- Some VOCs
- Some disinfection byproducts
- Heavy metals
Specialist filters can also remove fluoride, arsenic, and chloramine. Whole home water filters for well water may remove some or all of the following contaminants:
- Other heavy metals
- Nitrates and nitrites
The contaminants removed by a whole house water filtration system depend on the system type and the filter media involved.
If you want to go all-out and remove as many contaminants as possible, you could upgrade to a whole house reverse osmosis system, which removes up to 99.99% of all total dissolved solids in drinking water. Whole home RO systems are expensive, though, and often require pre-treatment.
Note that you don’t have this sort of flexibility with a water softener. No matter what type of water softener you buy, it’ll treat the same water quality issue every time.
Some water softeners can treat low iron levels, too, but for the most part, the majority of water softeners achieve the same end result.
✅ The Best Way To Soften Hard Water
The best whole house system to soften water is a water softener.
Like whole house filter systems, water softeners are installed as point of entry systems and are designed to treat the water supply in your entire home.
📌 How are water softeners different from water filters? They’re designed with the sole intention of removing hard water ions and preventing mineral buildup.
While a water filtration system blocks or pulls contaminants out of water, a water softener uses a unique process called ion exchange to produce soft water.
During ion exchange, water flows through a tank containing charged resin beads, which are loaded with ions with an opposite charge (usually sodium). As water travels through the resin, the calcium and magnesium ions are attracted to, and stick to, the beads. This triggers the release of sodium ions into the water to balance out its charge.
The outcome? All the calcium and magnesium ions are swapped with sodium ions, resulting in soft water.
As long as you set your water softener properly and use good salt, you can virtually eliminate all hardness minerals with a water softener.
🆚 Which Is Right For Me: A Water Softener or Whole House Water Filter?
- If you’re mainly concerned about removing contaminants like sediment, chlorine, chemicals and heavy metals, and other contaminants, a whole home water filter system is the right choice for you.
- If hard water scale is your biggest issue, a water softener is the best option.
Many people choose to install both soft water systems and water filter systems in their homes to tackle hard water and remove contaminants. Here are our favorite filter + softener combo systems if you want to learn more.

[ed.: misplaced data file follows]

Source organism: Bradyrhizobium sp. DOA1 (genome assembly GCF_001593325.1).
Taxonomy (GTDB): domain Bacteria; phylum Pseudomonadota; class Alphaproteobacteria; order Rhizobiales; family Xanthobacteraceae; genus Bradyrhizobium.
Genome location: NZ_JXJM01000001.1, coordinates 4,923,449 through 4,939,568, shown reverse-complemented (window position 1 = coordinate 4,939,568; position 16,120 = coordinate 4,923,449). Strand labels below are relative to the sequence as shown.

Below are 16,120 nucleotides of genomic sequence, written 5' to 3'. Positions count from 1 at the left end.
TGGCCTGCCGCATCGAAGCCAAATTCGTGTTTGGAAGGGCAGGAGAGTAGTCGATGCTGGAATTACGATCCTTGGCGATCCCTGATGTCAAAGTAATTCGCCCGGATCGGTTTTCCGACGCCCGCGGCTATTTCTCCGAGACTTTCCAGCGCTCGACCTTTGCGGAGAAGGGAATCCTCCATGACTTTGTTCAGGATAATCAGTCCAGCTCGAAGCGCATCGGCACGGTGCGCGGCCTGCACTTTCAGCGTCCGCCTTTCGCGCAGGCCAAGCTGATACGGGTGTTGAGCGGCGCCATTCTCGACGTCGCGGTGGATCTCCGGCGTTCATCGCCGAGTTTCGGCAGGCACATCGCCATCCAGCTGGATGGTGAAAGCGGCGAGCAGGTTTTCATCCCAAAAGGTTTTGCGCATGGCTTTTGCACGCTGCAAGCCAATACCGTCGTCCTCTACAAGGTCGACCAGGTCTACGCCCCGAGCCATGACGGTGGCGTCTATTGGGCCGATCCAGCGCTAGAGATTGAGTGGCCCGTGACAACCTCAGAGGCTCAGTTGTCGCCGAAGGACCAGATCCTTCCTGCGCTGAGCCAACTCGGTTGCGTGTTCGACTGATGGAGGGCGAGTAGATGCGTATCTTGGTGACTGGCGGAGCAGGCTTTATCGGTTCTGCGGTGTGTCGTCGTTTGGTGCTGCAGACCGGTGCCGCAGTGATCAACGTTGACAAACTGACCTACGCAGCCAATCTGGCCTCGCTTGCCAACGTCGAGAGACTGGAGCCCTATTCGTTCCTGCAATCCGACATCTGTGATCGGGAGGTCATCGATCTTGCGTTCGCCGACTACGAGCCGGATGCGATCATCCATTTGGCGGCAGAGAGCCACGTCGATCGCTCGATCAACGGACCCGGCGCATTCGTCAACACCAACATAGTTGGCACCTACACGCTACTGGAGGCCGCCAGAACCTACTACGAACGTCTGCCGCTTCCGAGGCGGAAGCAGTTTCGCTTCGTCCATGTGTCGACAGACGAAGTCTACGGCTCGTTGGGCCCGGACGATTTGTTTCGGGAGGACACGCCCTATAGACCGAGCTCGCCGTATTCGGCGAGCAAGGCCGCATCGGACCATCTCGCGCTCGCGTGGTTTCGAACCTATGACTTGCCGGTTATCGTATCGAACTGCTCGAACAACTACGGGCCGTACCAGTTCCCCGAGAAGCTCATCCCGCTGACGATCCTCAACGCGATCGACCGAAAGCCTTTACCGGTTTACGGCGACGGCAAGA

By the way, if you don’t like the sound of adding salt to your water, you can use a salt-free water conditioner instead of a water softener. Salt-free water conditioner systems use a natural, salt-free process called Template Assisted Crystallization (TAC) to crystallize hard water minerals, preventing them from sticking to surfaces as scale.
Can a whole house water filter help with hard water?
A whole house water filter might help with mildly hard water, depending on the media used in the system. However, if you have moderately hard to very hard water, the only way to properly address the problem is with a water softener system.
Does a whole house filter replace a water softener?
No, a whole house water filter doesn’t replace a water softener. Filters and water softeners have their own individual processes, purposes, and outcomes. Filtration systems filter water, while water softeners soften water. You can’t interchange a water filter and a water softener and expect the same results.
Does hard water damage a water filter?
Yes. If you have hard or very hard water, the minerals will leave scale deposits in the filter media, just as they do in your pipes and appliances. This scale will coat the filter media and clog the pores, preventing water particles from passing through. You might find that you have to replace your filter more frequently due to a reduced media lifespan as a result of treating hard water. The best way to prevent hard water damage to a filter is to install a water softener before the filter system.
Is there such thing as a hard water filter?
No, hard water filters don’t exist. If you read advice on the internet telling you to buy a water filter for hard water, it’s probably been written by someone who doesn’t know much about the water treatment industry and/or is actually referring to a water softener. The only exception is some shower filters, which have limited scale controlling abilities. But the best solution to hard water is a water softener.